"On every world, wherever people are, in the deepest part of the winter, at the exact mid-point, everybody stops and turns and hugs, as if to say, well done. Well done, everyone. We're halfway out of the dark. Back on Earth, we called this Christmas, or the Winter Solstice. On this world, the first settlers called it the Crystal Feast. You know what I call it? I call it expecting something for nothing."Art For a few brief moments I was able to wrestle control of the TARDIS from the randomiser and managed to land in Liverpool One (or for those not buying into the fiction walked past the structure on the way to the Blade Factory and decided that it would be ludicrous to come all the way back). After the disappointments of 2014, it's great to see the noticeable increase in public art included in the 2016. As well as providing a sort of promotional tool for publicising the enclosed venues were the festival takes place, they provide inexplicable additions to the city not to mention talking points for people on a different order to the weather or whatever's happening at work that day.
-- Sardick, "A Christmas Carol"
During the process of designing this Biennial, the curatorial board held a series of meetings or seminars with the constituency explaining their ideas process, of deciding upon the Episodes theme and what that might entail. This included Q&As with Colin Muir, the leading script writer and lecturer who explained how he thought television episodic narratives are structured and Celine Condorelli, an artist whose work often involves exhibitions which reconfigure themselves for different spaces. Hearing about the Biennial at these early stages was a valuable experience, especially when it felt like our contributions mattered.
The longest session was at the Blue Coat's bistro when one of the ideas was for an episode to focus on a particular date and we were asked to suggest that date and offer our own justifications. Because at that point, the idea of episodes was much more strongly tied to television, with my limited field of inspiration I chose 26 June 2010 which led me to doing a five minute presentation explaining the plot of Doctor Who's season 5 to the curatorial board of the Biennial plus another thirty-odd strangers. The best moment was having everyone huddle around my iPad as I showed them Vincent van Gogh's Exploding TARDIS.
The only surviving remnant of this idea seems to be Mariana Castillo Deball's To-day 9th July 2016, part of the Monuments of the Future episode (although the artist has been working on the project since 2005) . This is a large wooden structure in Liverpool ONE in the middle of Paradise Street, stretching from opposite Cath Kidson right up to Starbucks and is supposed to "represent an infinite staircase for a character who can jump across the same date in different years throughout history" which brings to mind everything from The Time Traveller's Wife to number Doctor Who spin-off stories in concept and Castrovalva and Escher drawings in realisation.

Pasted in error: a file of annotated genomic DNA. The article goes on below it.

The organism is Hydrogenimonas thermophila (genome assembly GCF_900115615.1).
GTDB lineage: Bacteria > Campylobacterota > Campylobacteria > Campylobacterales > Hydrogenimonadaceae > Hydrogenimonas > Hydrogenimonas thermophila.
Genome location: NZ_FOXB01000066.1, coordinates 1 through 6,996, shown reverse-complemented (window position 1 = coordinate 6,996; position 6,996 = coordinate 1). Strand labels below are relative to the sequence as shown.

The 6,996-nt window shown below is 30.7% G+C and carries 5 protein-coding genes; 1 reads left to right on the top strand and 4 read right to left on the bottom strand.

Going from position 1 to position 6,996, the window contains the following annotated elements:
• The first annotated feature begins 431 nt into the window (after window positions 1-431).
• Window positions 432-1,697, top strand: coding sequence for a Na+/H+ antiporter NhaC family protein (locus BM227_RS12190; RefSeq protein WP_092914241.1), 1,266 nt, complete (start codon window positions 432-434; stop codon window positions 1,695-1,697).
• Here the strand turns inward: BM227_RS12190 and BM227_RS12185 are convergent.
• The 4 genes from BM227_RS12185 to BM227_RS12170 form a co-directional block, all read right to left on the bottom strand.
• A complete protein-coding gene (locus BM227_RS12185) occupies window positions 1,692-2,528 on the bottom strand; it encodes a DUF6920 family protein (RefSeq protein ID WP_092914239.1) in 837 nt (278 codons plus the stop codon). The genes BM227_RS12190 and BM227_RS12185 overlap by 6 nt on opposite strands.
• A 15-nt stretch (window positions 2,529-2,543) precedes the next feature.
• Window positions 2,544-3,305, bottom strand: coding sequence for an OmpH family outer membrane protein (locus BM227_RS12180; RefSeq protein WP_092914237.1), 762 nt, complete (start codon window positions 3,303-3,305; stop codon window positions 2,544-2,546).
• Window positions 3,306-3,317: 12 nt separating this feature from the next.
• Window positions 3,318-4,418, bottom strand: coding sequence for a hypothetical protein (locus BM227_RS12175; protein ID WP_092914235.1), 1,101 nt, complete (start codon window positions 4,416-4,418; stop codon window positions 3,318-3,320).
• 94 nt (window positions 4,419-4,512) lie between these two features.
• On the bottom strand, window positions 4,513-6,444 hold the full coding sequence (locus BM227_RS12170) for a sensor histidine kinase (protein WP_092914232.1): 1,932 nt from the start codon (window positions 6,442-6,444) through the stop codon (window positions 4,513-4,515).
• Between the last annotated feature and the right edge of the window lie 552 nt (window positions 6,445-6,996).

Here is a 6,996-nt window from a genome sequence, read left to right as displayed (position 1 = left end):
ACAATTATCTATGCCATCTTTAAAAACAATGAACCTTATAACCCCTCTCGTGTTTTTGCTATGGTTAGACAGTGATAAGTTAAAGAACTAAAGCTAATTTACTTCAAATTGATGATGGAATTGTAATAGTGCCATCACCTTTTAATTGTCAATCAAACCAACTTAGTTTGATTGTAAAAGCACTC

The object has an accompanying newspaper (available at other venues) which includes diary entries from passengers and crew members aboard various ships who happened to be travelling on that date culled from the Maritime Museum archives, as well as news stories. Sitting on the structure reading the paper, I realised that the drawings on its surface, silhouettes of Liver Birds and Liverpool landmarks, of the dinner which celebrated the clock for the Liver Buildings and the William Morris woodcut are repeated in its pages (or vis-versa). It's a public art piece which expects the viewer to become part of a performance of sorts.
Most people seemed to be having their lunch and children are climbing across its enticing giant steps. Standing back from the object reveals that its sections, a tower with notches and two pyramidal step structures could be slotted into each other to create a box but there doesn't seem to be any danger of that. But it does remind us of how even though we can't physically time travel, it's just possible for us to do so in our memories if something significant enough happened that day for us to remember or as highlighted by the paper in diaries. With this blog's birthday coming up in a couple of days, let's see what it talked about or linked to on each 9th July.
2016 -- Moaning about having to change my email address.
2015 -- The trailer for Doctor Who's ninth season was released.
2014 -- A still useful post about film distributor streaming rights for Netflix and Amazon Prime.
2013 -- A link to a 2009 episode of Radio 4's The Long View which compared Cardinal Richelieu and Lord Mandelson.
2012 -- Doctor Who's A Company of Friends: Fitz's Story reviewed.
2011 -- An interview with another Sarah Palin, Carl Bernstein compared the News of the World scandal with Watergate and a Beatles home video
2010 -- Adam Curtis finds complete footage of the BBC in Afghanistan (which led to his film Bitter Lake), The Courtney Love Experience and a BBC Proms database.
2009 -- Torchwood's Children of Earth: Day Three was broadcast and reviewed and a link dump.
2008 -- Superlambanana search update and an interview with Katie Grand, editor of Vogue Magazine.
2007 -- nothing
2006 -- viewing figures for Doctor Who's Doomsday.
2005 -- a review of MSN's website and the Wikipedia entry about H2G2.
2004 -- I was getting over a manflu, Orson Welles fact of fiction, I was quite wrong about Coyote Ugly but had already decided Love Actually was "dubious" and Becki Sedicki was booted off Big Brother 5.
2003 -- I watched Love Story for the first time and Doctor Who's Scream of the Shalka was announced.
2002 -- Nothing